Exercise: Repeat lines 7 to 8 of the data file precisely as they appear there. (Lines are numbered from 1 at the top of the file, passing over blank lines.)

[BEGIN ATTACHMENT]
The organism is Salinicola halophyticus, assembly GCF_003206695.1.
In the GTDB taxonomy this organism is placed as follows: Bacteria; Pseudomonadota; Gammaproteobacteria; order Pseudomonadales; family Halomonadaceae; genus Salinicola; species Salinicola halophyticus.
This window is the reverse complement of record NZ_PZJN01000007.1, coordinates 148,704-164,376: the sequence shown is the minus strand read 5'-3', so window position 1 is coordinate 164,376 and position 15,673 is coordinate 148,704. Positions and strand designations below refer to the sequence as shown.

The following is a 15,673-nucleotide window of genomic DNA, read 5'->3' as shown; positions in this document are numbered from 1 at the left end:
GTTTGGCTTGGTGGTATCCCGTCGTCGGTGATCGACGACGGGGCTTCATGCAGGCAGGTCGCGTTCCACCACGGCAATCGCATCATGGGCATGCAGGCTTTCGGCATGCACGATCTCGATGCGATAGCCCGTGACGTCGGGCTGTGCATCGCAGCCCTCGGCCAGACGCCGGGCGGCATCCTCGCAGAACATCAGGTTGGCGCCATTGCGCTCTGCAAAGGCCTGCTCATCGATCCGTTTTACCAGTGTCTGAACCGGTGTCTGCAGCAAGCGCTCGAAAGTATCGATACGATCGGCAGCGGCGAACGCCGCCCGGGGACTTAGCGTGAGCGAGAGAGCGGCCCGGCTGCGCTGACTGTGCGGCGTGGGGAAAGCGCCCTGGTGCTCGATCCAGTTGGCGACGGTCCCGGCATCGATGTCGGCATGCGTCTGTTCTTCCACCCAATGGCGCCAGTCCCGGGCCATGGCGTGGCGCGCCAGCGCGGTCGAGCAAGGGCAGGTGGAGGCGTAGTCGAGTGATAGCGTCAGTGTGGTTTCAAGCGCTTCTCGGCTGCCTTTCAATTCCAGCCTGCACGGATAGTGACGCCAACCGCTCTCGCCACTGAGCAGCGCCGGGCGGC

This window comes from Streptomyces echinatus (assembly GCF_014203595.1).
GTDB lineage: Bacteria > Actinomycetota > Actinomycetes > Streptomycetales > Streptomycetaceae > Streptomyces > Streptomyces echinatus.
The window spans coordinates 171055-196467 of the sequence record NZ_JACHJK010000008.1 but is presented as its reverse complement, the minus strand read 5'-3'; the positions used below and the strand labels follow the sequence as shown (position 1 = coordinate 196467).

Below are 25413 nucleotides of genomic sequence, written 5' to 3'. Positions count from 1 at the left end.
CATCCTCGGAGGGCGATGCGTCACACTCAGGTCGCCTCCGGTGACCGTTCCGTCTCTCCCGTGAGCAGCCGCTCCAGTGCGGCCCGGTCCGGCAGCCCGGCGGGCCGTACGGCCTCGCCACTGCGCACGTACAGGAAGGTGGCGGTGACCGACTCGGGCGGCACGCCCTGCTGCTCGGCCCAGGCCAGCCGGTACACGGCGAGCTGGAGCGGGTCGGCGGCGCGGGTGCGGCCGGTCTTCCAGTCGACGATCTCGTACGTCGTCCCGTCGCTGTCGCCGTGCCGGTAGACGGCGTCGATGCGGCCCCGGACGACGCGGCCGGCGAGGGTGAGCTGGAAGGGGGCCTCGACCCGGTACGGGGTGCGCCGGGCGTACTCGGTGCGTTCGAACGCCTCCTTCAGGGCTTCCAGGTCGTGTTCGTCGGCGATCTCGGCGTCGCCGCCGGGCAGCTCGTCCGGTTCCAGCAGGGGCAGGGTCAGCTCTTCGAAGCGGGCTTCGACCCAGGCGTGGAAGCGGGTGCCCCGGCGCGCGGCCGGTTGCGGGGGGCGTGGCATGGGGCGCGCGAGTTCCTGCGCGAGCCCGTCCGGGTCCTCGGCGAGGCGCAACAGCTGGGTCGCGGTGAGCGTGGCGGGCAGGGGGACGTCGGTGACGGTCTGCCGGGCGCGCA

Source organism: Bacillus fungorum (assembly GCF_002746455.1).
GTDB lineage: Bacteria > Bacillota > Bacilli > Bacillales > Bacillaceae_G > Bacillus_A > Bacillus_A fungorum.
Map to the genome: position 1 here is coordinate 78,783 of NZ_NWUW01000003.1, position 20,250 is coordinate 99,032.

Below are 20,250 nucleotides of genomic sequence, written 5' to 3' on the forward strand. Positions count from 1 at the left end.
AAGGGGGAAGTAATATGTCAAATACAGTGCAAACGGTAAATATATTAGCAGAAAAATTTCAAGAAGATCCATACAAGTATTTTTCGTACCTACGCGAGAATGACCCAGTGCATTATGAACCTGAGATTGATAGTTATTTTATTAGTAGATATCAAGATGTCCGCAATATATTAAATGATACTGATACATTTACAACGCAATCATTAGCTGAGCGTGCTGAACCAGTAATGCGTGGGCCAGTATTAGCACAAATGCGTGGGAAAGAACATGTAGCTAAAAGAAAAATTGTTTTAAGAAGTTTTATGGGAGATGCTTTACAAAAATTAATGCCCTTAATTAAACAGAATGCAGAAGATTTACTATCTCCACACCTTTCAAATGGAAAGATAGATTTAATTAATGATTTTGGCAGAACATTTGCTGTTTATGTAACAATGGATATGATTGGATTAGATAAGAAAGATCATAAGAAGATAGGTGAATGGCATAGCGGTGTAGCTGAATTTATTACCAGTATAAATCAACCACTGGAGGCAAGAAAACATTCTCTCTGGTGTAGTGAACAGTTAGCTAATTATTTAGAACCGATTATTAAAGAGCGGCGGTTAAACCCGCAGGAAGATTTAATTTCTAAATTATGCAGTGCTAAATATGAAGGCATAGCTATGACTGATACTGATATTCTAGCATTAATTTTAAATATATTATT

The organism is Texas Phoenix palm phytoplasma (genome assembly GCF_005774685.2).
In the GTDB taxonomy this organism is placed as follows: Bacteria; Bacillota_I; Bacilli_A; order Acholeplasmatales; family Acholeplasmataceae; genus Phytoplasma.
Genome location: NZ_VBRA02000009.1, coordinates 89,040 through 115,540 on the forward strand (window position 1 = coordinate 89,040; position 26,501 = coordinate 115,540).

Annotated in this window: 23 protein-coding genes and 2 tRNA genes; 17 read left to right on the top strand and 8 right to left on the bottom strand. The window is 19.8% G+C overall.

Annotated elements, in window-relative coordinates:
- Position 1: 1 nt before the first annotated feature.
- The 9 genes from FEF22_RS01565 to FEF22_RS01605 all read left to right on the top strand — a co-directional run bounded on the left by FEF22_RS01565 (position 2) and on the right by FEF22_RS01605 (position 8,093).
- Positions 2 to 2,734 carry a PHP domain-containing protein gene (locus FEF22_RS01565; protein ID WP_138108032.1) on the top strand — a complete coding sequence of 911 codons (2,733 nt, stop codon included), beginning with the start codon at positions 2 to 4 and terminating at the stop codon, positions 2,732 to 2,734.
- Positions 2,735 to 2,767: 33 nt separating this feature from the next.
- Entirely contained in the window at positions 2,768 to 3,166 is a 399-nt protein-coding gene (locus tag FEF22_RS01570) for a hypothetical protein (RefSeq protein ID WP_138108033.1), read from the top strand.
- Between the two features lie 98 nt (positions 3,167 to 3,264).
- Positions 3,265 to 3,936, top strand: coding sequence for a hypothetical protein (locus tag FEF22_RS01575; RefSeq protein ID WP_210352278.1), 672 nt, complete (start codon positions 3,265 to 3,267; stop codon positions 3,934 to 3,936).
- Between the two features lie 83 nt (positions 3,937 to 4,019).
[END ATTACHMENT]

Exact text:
GTDB lineage: Bacteria > Actinomycetota > Actinomycetes > Streptomycetales > Streptomycetaceae > Streptomyces > Streptomyces echinatus.
The window spans coordinates 171055-196467 of the sequence record NZ_JACHJK010000008.1 but is presented as its reverse complement, the minus strand read 5'-3'; the positions used below and the strand labels follow the sequence as shown (position 1 = coordinate 196467).